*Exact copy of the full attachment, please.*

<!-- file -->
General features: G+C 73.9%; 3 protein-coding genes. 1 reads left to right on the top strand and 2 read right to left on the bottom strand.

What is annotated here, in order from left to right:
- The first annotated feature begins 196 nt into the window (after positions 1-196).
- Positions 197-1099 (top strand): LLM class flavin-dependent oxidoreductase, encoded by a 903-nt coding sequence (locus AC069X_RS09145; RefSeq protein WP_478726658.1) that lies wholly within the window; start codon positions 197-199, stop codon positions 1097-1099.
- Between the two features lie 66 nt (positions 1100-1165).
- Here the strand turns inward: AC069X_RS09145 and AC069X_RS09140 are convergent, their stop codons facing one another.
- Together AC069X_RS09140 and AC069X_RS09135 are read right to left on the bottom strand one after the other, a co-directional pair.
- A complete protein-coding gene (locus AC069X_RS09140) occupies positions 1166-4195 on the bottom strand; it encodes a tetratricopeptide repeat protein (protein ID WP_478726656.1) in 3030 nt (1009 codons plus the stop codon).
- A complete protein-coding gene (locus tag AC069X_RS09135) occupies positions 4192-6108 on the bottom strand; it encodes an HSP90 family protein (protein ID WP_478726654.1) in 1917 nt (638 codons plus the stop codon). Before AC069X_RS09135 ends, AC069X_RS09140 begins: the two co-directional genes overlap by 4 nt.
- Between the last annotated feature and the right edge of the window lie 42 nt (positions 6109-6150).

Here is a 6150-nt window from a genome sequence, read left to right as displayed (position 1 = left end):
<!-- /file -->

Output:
General features: G+C 73.9%; 3 protein-coding genes. 1 reads left to right on the top strand and 2 read right to left on the bottom strand.

What is annotated here, in order from left to right:
- The first annotated feature begins 196 nt into the window (after positions 1-196).
- Positions 197-1099 (top strand): LLM class flavin-dependent oxidoreductase, encoded by a 903-nt coding sequence (locus AC069X_RS09145; RefSeq protein WP_478726658.1) that lies wholly within the window; start codon positions 197-199, stop codon positions 1097-1099.
- Between the two features lie 66 nt (positions 1100-1165).
- Here the strand turns inward: AC069X_RS09145 and AC069X_RS09140 are convergent, their stop codons facing one another.
- Together AC069X_RS09140 and AC069X_RS09135 are read right to left on the bottom strand one after the other, a co-directional pair.
- A complete protein-coding gene (locus AC069X_RS09140) occupies positions 1166-4195 on the bottom strand; it encodes a tetratricopeptide repeat protein (protein ID WP_478726656.1) in 3030 nt (1009 codons plus the stop codon).
- A complete protein-coding gene (locus tag AC069X_RS09135) occupies positions 4192-6108 on the bottom strand; it encodes an HSP90 family protein (protein ID WP_478726654.1) in 1917 nt (638 codons plus the stop codon). Before AC069X_RS09135 ends, AC069X_RS09140 begins: the two co-directional genes overlap by 4 nt.
- Between the last annotated feature and the right edge of the window lie 42 nt (positions 6109-6150).

Here is a 6150-nt window from a genome sequence, read left to right as displayed (position 1 = left end):